Dandelion Jelly

Dandelion Jelly

As beekeepers we love dandelions.  That bright yellow fluffy flower that comes out early in the spring provides nourishment for our bees long before the blossoms on fruits and vegetables are available.   The common dandelion (Taraxacum officinale) belongs to the Aster family.  In the Aster family each flower is a head of tiny florets crowded together.  These florets reflect ultraviolet light which attracts pollinators and other insects. 

Honey bee with a full pollen bucket

While there are some native dandelions in North America, the common dandelion was introduced by European immigrants in the early to middle 17th century.  The plant was planted in family gardens and used for food and for medicine.  Not until the 20th century, when perfectly manicured green lawns became a symbol of status did the dandelion become a weed.

Dandelions are rich in calcium, vitamin A and Vitamin C.  They have been used for centuries to treat stomach and liver ailments and in more recent time to improve the quality of skin.  Each part of the dandelion plant can be used to eat, make into infused oils, teas or tinctures.  At Almosta Farm we utilize the flowers to make dandelion infused oil that goes into healing salves and we use the roots to make a tincture that is effective for liver detoxification

Harvest of excess dandelions
Dandelion heads
Dandelion roots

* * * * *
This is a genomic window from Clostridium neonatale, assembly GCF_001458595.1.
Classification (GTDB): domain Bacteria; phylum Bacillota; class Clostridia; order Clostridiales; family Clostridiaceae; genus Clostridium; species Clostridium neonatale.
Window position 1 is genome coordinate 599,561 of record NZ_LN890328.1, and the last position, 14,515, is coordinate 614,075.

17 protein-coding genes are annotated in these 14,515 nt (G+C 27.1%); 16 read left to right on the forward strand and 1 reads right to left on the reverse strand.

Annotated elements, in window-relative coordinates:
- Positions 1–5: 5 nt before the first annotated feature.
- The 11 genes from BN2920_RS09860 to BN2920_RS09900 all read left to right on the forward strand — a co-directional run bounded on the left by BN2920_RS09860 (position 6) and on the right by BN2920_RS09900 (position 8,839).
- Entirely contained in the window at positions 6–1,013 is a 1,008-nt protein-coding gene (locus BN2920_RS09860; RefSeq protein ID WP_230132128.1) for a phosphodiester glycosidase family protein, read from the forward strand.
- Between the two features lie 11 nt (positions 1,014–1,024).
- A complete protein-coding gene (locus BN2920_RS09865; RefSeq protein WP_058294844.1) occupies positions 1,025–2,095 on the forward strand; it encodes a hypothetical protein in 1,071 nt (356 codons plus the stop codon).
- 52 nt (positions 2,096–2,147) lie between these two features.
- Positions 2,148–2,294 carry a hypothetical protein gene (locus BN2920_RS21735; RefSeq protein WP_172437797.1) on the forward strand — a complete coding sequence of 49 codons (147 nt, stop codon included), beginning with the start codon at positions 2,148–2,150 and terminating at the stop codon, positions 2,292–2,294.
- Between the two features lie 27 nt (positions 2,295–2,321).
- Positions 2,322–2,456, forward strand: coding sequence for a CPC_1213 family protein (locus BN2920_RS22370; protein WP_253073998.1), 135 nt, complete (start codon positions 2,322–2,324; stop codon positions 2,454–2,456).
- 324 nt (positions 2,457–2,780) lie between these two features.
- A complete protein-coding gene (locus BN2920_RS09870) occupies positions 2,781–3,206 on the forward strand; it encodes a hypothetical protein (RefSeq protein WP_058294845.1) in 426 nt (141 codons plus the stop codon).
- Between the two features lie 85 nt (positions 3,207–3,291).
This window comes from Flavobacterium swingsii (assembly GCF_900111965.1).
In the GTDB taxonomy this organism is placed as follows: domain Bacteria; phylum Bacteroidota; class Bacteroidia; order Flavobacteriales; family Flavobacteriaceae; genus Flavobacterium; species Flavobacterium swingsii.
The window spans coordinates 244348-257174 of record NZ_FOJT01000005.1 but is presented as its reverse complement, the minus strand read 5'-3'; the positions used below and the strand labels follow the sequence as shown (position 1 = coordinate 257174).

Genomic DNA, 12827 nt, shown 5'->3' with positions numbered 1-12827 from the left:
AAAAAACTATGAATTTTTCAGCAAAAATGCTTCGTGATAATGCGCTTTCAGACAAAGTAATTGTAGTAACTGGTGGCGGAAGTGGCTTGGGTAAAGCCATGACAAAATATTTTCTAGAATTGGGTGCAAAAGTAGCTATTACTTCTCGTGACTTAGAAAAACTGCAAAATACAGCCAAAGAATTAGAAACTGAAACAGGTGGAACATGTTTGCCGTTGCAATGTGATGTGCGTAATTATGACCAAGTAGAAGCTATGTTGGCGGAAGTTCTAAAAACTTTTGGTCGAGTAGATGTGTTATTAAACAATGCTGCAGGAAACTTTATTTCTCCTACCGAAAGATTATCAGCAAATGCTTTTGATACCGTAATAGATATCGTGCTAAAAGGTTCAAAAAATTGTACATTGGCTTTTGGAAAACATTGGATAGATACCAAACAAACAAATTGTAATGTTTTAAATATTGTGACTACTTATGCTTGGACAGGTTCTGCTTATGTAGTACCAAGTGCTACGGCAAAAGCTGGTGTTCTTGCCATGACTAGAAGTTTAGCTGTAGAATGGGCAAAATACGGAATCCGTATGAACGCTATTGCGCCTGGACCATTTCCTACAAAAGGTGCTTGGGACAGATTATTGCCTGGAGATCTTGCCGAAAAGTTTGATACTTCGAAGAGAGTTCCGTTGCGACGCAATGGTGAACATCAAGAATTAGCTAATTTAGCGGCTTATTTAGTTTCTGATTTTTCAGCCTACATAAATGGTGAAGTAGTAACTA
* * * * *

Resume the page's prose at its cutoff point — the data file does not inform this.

We decided to try something a little more fun so this year we also made dandelion jelly.  While we don’t profess that the jelly has medicinal qualities, we do know that it tastes great.  The first time our son tried it he thought it was honey. 

We only harvest dandelions from our farm so we know they have not been sprayed with any chemicals.  We also are very thoughtful in our harvesting practices. When we harvest just the heads we make sure we only take minimum flower heads, leaving much of the bounty for the bees. When we harvest the entire dandelion we do so when there is an abundance of food for pollinators and then with care so the dandelions will be sustainable.

If you want to try some dandelion jelly before you buy it you can arrange a visit to Almosta Farm (after the social distancing restrictions have been lifted) and we will provide a sample.  We will also have it available to sample during the 2nd Annual Union County Farm Crawl, which will be held on 28 June.  If you would like to learn to make your own jelly let us know and we will set up a class. 

Dandelion jelly